July 2, 2013

Positive-ThinkingMy mother is one of the smartest people that I know.  I have gone to her for every problem I have ever suffered through.  Over the years I have come to see my mom as one the world’s greatest advocates of “turning the other cheek”.  She is not a fan of putting one’s head in the sand, but feels that staying true to oneself – even when others have nasty things to say about you – is, in the end, the best way of pushing through life and coming out the other end as a happy, well-adjusted person.

So, for those of you who are suffering under the oppression of other people’s negativity towards you, here is some advice that my brother and I were raised with and that, in turn, we both rely on when raising our children.  I asked my mom to write up her philosophy on this topic.

The Question:

When your spouse, ex-spouse, friend, or former friend personifies you in a way that is demeaning, hurtful and incorrect, how can you avoid the personal pain that is caused by such misconception?

The Answer:

First off, you must know that the image portrayed and accepted by these persons may be permanently installed in the folklore of their family (friends), and is NOT you.  Think of this image as an invention of someone else’s imagination shared at your expense.

What to do?  You must rise above it all BECAUSE you know who you are and this image built around one single version of you is not you.   You also know that you are being pushed down so that those pushing you down can appear higher (right, superior, the winner, whatever).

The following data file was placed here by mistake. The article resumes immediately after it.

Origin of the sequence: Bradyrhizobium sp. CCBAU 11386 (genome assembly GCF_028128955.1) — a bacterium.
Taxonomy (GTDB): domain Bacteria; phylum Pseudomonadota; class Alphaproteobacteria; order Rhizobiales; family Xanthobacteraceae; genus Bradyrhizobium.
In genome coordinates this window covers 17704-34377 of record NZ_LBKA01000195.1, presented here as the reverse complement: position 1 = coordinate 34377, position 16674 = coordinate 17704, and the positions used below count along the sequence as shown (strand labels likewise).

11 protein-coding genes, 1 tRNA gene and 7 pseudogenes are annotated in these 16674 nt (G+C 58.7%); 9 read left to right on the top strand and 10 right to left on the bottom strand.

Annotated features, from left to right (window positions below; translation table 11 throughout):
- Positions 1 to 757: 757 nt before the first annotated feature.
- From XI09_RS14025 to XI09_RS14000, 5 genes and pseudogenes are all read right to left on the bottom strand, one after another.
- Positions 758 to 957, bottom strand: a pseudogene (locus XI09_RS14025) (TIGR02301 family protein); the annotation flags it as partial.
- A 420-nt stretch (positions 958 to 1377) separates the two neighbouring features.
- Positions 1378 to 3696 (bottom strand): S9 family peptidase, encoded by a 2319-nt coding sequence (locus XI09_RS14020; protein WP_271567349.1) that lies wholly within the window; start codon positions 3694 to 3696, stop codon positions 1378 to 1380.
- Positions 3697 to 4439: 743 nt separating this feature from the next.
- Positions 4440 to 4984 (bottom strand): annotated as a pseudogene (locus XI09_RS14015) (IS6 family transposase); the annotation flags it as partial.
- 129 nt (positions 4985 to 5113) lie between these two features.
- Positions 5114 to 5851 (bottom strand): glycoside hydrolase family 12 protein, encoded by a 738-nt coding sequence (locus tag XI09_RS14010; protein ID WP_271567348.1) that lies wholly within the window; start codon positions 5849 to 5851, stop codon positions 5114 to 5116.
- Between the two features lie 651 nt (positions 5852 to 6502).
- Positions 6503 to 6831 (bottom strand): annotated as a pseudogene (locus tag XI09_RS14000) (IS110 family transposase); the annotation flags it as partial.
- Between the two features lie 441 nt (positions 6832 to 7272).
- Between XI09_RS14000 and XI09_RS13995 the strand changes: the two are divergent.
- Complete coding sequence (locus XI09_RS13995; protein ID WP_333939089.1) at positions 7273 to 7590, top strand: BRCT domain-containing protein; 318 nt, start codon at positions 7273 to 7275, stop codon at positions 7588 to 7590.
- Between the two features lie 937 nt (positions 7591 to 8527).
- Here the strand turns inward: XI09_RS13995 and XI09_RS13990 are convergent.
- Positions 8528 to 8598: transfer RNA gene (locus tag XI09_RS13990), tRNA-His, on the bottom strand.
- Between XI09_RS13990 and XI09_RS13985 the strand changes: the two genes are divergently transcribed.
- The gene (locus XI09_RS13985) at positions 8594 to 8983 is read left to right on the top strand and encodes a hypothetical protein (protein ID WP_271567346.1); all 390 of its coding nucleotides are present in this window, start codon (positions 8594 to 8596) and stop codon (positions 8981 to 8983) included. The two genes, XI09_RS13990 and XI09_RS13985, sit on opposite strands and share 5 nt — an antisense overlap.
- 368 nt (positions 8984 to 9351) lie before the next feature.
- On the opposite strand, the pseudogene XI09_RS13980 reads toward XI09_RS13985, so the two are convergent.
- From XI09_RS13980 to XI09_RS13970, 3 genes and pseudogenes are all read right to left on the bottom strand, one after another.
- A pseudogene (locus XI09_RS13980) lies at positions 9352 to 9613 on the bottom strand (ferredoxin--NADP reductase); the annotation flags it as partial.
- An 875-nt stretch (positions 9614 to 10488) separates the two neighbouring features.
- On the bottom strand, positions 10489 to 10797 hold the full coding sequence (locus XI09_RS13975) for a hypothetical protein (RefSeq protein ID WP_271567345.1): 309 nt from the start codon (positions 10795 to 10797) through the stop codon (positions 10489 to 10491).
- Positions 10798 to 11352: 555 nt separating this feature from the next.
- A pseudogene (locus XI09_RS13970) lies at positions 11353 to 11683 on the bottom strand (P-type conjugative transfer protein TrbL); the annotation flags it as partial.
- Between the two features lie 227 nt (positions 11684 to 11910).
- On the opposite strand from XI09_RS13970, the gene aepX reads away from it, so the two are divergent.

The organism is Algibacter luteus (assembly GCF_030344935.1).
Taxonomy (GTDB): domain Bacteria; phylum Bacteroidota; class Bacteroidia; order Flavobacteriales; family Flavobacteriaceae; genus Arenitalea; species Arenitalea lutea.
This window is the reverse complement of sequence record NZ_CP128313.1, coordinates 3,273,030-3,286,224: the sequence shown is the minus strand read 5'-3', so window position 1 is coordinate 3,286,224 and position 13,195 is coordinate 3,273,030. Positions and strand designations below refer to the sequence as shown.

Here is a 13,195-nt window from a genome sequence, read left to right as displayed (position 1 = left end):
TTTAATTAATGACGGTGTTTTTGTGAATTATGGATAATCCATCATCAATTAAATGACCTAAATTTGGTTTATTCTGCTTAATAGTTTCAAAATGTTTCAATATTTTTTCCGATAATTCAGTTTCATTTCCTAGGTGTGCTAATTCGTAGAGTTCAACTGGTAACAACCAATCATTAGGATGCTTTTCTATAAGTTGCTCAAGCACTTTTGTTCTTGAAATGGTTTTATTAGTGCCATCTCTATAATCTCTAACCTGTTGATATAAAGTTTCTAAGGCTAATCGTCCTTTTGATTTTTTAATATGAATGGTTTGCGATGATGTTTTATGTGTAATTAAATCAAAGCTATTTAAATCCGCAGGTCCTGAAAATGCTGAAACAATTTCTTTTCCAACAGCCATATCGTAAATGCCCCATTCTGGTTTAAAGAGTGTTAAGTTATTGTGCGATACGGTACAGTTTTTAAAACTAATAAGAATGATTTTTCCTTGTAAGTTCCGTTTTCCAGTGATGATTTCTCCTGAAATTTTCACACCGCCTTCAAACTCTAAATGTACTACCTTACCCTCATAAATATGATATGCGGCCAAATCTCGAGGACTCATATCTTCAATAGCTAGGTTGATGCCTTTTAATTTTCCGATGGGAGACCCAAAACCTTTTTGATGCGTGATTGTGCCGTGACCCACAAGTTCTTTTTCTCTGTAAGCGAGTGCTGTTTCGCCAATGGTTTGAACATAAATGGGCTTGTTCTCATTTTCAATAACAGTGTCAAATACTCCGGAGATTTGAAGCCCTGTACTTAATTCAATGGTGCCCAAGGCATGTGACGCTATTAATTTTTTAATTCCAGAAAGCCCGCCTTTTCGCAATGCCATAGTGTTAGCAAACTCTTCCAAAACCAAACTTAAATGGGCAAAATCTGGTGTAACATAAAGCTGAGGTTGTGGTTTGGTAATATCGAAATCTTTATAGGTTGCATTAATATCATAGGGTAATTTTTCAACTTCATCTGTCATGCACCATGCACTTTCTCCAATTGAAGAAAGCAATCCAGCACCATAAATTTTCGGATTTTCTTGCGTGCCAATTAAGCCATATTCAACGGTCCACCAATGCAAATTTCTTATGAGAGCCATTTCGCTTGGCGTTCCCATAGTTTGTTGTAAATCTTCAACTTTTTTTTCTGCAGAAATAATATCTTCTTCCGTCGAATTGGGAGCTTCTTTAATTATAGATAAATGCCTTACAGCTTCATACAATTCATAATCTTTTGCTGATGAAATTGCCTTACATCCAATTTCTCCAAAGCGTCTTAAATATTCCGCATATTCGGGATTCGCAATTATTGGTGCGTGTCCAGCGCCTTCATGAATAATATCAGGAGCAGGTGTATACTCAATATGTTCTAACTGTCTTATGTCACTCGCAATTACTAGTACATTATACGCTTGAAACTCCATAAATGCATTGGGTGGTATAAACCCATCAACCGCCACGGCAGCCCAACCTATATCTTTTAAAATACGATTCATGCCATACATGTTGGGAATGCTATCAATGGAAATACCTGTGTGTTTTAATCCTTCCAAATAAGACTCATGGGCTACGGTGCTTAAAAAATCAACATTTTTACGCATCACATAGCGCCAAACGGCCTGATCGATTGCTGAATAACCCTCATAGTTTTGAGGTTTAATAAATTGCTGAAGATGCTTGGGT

You must know yourself and who you are so well that nothing can shake you (otherwise you won’t survive.)  You must feel so right about decisions you make and things you choose to do that it does not matter what those around you say.  You are as entitled to an opinion as they are.

Do not worry that former friends now taunt you.  They are no longer friends.  They were friends not worth having.  It may worry you that they do not like you, but plenty of people do like you.  Shift your attention to those people.  Remember, no one is liked by everyone.

And remember, also, when you are put down by a friend or former friend, spouse or ex spouse, despite what they may think, they do not run the world.  They are just one voice and not necessarily the voice of wisdom and reason that they may think themselves to be. Treat them with the same type of respect as you would accord a next door neighbor that you weren’t really close with, but had to deal with occasionally (or even often).  Don’t expect anything gratuitous from them and then you won’t be disappointed when they say hurtful things to you or about it.  It will just be business as usual.